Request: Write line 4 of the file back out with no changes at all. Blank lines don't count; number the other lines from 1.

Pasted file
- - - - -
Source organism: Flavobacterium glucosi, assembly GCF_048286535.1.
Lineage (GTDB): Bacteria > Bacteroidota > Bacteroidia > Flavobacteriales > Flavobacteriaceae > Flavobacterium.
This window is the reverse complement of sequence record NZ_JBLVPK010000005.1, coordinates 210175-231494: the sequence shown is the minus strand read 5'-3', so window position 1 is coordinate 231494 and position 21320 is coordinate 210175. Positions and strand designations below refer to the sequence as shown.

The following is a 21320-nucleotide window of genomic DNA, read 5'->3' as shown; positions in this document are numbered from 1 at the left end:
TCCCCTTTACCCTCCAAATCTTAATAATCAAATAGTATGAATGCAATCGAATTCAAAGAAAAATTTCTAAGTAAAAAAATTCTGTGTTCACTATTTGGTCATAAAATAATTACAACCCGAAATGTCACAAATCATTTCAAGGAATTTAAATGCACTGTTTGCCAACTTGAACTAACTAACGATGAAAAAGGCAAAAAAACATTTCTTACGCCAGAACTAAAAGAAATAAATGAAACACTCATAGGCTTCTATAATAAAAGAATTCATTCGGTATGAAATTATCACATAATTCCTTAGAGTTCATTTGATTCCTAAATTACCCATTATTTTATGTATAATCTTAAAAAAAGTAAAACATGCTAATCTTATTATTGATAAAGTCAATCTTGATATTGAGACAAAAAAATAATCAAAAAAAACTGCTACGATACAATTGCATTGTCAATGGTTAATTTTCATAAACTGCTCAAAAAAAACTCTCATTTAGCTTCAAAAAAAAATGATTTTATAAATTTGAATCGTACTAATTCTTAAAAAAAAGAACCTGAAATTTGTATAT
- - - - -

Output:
The following is a 21320-nucleotide window of genomic DNA, read 5'->3' as shown; positions in this document are numbered from 1 at the left end: